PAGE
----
HOUSTON, April 5 (UPI) — A U.S. team of scientists says it has, for the first time, captured video of the embryonic heart even before it begins beating.
University of Houston Assistant Professor Kirill Larin and colleagues at the Texas Medical Center and the Baylor College of Medicine said the technology allows them to document the formation of the mammalian heart through a high-resolution, non-invasive imaging device, providing perhaps the best live imagery taken of the vital organ.
“Everything we know about early development of the heart and formation of the vasculature system comes from in vitro studies of fixed tissue samples or studies of amphibian and fish embryos,” Larin said. “With this technology, we are able to image life as it happens (and) see the heart beat in a mammal for the very first time.”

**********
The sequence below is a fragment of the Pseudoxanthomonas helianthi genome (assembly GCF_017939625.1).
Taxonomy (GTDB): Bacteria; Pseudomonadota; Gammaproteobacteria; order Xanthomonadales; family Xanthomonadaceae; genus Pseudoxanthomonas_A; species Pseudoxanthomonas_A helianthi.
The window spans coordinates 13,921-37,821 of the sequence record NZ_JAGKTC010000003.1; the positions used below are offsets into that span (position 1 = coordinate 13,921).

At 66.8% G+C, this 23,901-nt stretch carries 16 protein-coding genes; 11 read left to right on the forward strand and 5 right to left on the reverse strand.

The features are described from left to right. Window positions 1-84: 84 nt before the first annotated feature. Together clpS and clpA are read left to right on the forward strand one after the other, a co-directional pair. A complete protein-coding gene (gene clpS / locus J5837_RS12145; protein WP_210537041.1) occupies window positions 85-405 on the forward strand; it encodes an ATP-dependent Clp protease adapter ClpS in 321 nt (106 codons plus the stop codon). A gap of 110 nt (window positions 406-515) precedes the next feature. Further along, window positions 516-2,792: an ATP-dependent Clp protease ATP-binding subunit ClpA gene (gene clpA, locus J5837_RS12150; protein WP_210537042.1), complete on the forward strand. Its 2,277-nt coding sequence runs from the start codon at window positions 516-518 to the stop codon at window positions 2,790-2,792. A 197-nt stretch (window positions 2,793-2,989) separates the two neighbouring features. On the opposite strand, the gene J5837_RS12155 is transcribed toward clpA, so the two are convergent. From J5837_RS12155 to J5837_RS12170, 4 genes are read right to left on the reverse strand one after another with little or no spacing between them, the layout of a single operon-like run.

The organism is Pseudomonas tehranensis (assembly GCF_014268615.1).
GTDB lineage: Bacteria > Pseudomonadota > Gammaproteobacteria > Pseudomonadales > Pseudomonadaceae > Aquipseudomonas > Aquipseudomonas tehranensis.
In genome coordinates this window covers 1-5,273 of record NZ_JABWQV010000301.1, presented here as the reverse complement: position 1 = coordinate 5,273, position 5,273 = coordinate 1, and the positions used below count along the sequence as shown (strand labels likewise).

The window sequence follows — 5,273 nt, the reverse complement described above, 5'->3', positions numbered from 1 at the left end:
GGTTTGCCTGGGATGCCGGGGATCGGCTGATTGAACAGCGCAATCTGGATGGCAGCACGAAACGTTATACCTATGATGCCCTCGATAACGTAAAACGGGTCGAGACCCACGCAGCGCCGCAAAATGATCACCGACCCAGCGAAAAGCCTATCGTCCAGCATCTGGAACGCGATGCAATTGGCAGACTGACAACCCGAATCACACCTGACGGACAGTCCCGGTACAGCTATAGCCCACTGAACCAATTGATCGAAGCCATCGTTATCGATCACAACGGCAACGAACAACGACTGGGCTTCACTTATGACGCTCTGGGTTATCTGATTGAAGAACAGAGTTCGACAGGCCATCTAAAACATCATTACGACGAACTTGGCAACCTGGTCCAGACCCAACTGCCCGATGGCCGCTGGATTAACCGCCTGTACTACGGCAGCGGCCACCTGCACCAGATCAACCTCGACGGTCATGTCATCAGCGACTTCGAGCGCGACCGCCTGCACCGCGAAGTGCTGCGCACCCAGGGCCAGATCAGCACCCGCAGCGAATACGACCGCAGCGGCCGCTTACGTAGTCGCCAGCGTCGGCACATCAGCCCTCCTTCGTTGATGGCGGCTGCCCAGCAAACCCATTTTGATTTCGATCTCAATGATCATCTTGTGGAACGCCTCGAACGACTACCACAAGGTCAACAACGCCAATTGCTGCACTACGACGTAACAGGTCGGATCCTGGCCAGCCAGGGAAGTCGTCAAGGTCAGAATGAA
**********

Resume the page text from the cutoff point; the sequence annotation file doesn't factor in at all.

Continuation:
The researchers said they used optical-coherence tomography — a technique involving a depth-resolved analysis created by the reflection of an infrared laser beam off an object. Larin said the team is using the technique to study what leads to cardiovascular abnormalities.
Ultimately, Larin and his collaborators said they aim to discover how different gene mutations affect cardiovascular development and reduce the number of babies born with abnormities, as well as shed light on how to prevent and treat heart-related problems before birth.
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